Jong Chool Do created this video showing some mesmerizing effects you can get with a DSLR and a monitor. Simply connect the two devices to bring up live view on your monitor, point your camera at the screen, and try to “make an interesting pattern,” he says.
The effect is due to something known as video feedback. The snake-like movements are because each “level” in the “infinity tunnel” is at least one video frame time slower than the previous one.
There are few gadgets as impressive and versatile as the GoPro. Small, lightweight, and capable, it packs a fairly mean punch into a very portable package. But small as the device is, there’s one notable thing missing: a viewfinder or LCD screen of some sort.
Fortunately, GoPro was wise enough allow you to use your smartphone as a live view for your camera, and now that feature is being taken to a more practical level by a new iPhone case/GoPro mount hybrid called Gorigit. Read more…
Canon made a bit of a splash when it released the 70D, touting lightning fast live view and movie mode auto focus that would put the previous system to shame. The tech is called “Dual Pixel,” and now we have a few clips that show you just how fast the system works while filming in movie mode. Read more…
The ability to use your smartphone as a remote for your DSLR can come in handy in a lot of situations. But if you don’t have a DSLR with built-in wireless, or you want more control than the typical remote app will offer, the Weye Feye may be the solution for you. Read more…
At the beginning of the week, Canon introduced the latest and greatest addition to its APS-C lineup of DSLRs when it debuted the Canon EOS 70D. In addition to the standard specs you would expect to find in any of Canon’s APS-C cameras (the company has gotten some grief lately regarding its lack of innovation) the 70D packed one very impressive improvement.
The 20.2-megapixel Canon-designed sensor inside features something called “Dual Pixel CMOS AF”: a new autofocus system that promises to vastly improve the speed of Canon’s live view and video AF capabilities. And now, we get to see it in action. Read more…
Did you know that LCD screens and live view didn’t arrive until a number of years after digital cameras hit the market? The first consumer digital camera that featured those technologies was the Casio QV-10 (seen above), which hit store shelves in 1995. However, the screen was purely for framing shots, not for eyeballing exposure, and it took roughly 10 years for live view as we know it to become ubiquitous.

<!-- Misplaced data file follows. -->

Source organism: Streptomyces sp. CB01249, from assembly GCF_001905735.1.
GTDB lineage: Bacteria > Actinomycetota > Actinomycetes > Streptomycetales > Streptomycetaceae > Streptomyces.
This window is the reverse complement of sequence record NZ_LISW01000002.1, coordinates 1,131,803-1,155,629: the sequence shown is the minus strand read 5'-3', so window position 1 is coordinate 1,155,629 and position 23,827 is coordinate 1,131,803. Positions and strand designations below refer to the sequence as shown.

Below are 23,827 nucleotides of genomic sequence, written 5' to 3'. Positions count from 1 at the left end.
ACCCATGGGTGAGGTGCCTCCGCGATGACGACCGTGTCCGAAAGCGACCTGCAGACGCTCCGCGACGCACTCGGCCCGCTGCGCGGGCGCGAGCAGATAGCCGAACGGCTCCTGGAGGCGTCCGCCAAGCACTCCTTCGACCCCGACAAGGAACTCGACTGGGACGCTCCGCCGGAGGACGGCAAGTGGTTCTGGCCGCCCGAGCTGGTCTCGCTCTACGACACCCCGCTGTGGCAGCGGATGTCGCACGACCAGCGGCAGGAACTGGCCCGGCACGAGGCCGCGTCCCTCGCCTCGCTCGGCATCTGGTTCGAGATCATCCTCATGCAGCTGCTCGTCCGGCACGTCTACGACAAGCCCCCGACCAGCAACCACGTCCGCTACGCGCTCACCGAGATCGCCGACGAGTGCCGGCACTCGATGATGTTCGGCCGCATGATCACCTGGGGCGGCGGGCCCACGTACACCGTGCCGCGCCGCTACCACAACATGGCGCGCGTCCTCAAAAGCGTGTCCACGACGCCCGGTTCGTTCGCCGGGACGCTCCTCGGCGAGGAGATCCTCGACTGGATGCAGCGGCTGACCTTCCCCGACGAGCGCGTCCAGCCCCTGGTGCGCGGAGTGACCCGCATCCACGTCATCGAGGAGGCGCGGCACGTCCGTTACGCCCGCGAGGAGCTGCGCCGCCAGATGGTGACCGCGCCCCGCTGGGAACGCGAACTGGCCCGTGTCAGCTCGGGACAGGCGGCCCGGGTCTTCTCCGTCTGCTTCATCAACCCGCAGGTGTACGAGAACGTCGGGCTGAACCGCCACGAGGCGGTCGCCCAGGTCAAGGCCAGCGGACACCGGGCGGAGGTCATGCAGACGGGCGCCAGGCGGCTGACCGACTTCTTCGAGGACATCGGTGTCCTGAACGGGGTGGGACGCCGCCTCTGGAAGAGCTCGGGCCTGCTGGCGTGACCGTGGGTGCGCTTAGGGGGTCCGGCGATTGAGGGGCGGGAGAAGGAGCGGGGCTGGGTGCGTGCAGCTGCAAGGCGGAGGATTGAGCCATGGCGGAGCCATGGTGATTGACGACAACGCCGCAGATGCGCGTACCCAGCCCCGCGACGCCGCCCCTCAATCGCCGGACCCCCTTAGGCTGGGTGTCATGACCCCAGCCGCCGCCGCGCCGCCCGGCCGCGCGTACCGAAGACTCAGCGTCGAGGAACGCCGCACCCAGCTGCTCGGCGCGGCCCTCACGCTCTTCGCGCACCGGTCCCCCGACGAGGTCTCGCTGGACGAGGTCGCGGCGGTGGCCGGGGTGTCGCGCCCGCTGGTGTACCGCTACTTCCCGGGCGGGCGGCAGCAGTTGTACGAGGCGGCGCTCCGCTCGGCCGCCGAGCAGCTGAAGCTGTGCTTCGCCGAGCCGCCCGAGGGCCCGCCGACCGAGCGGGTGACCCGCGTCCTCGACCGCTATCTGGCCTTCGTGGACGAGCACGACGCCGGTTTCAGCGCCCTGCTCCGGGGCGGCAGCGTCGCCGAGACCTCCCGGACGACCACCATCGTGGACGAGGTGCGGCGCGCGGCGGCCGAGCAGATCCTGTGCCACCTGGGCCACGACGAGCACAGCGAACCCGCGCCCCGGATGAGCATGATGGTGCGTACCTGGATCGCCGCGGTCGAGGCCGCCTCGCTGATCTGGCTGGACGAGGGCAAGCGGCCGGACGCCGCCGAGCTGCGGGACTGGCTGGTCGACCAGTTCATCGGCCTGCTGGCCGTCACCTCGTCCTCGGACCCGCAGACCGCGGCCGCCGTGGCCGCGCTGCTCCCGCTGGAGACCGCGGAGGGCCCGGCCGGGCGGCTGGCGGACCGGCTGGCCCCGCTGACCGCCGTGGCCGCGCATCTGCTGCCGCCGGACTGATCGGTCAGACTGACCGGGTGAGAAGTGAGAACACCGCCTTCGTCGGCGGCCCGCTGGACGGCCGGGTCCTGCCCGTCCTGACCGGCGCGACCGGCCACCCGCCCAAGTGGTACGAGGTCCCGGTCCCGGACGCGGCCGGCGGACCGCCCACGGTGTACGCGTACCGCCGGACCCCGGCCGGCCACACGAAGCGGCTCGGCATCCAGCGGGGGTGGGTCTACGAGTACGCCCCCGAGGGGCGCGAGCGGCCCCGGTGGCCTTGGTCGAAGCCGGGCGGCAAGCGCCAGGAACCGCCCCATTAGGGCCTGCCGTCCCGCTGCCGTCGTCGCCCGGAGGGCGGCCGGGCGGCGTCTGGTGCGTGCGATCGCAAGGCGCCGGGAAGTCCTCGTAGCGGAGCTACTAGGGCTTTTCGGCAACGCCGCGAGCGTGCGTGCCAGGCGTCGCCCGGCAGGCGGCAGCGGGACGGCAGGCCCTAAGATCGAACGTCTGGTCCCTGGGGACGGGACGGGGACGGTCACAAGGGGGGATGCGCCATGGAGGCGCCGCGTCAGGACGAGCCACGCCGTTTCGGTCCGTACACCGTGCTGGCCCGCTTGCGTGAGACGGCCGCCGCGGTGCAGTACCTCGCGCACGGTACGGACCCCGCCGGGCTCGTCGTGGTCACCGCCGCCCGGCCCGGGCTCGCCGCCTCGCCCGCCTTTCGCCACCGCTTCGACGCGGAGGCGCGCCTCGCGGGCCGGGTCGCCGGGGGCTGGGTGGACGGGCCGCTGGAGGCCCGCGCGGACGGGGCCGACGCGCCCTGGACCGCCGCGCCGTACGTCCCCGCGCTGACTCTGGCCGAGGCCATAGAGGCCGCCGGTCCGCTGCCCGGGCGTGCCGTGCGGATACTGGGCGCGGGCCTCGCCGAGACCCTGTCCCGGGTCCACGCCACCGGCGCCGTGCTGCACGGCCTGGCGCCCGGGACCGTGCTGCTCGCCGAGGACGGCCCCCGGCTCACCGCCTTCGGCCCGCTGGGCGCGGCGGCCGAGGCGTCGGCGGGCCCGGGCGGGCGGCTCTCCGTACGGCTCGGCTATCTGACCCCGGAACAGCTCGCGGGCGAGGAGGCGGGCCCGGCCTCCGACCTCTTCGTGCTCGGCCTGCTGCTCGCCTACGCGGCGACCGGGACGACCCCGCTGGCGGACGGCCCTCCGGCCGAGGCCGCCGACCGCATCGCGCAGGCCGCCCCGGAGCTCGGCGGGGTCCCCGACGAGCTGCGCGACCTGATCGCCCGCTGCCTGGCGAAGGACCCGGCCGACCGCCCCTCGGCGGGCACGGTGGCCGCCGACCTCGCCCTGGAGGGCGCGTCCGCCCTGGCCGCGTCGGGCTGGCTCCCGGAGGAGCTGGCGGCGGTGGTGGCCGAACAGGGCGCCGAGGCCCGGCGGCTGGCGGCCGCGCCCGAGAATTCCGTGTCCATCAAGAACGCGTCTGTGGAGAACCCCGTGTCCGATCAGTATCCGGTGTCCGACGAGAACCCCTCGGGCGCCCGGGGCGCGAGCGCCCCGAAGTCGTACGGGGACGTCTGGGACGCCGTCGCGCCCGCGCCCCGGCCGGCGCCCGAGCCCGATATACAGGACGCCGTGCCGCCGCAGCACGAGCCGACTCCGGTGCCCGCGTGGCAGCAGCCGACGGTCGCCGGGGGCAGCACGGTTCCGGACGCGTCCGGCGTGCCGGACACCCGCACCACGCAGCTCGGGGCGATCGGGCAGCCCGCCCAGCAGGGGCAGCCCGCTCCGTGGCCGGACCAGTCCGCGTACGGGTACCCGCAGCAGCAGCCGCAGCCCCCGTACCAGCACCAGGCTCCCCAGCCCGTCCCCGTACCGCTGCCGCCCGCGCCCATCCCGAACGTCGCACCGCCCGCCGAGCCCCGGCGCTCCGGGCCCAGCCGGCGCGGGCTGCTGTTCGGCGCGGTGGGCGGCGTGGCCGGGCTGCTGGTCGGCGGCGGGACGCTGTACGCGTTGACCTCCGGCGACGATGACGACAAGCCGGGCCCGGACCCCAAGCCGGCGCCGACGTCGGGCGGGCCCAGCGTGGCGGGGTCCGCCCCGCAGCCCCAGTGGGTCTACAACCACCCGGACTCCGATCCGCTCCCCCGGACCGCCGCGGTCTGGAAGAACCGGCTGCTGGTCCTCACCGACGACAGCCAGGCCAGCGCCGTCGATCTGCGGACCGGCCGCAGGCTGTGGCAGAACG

The first prosumer camera to use live view for both exposure control and preview framing was the fixed-lens Canon PowerShot G1 from 2000, although this was still in the line of compact cameras.
The first DSLR to use live view for framing preview only was the fixed-lens Olympus E-10 from 2000. The first interchangeable-lens DSLR to use a live preview was the Fujifilm FinePix S3 Pro, which was launched in October 2004. Its “Live Image” mode could display a live, black-and-white preview of the subject that could be magnified for manual focusing purposes, although the preview was limited to a duration of thirty seconds. […] The first general-use interchangeable-lens DSLR with live view for framing preview only was the Olympus E-330 of 2006. The first general-use interchangeable-lens DSLRs with live view for both exposure simulated preview and framing preview were the Canon EOS 1Ds Mark III and Canon EOS 40D of 2007.
Just in case you were wondering, the terms “live view” and “live preview” are interchangeable.
Want a DSLR viewfinder but don’t want to pay big bucks for a professional one? Photojojo has a tutorial on how you can build your own DIY version using a lens from a pair of magnifying reading glasses and some plastic/foam board. It’ll definitely draw some weird looks but hey, it works!
If you’ve been dying to turn your Android phone into a remote for your Canon DSLR, today’s your lucky day. A developer who goes by “chainfire” has released a new app called “DSLR Controller“. It gives you live view and access to a whole host of camera functions through your phone, which connects to the camera through a USB host cable. Check out the demo above to see it in action. The beta version currently costs $8.56 over in the Android Market.
It’s almost a given for new Canon DSLRs to have an HD video recording mode, but older Canons can also capture HD video with the open source software EOS Camera Movie Record. The program allows you to shoot HD 720p video with any Canon EOS camera that has LiveView capabilities. The software runs off of your computer and captures HD video from the LiveView of a tethered camera.
Obviously, the fact that your camera has to remain tethered limits use of this video feature largely to studio use, but it’s a neat workaround for Canon owners. Unfortunately, despite the fact that the Canon program has been in the works for over a year, there’s still no Nikon equivalent.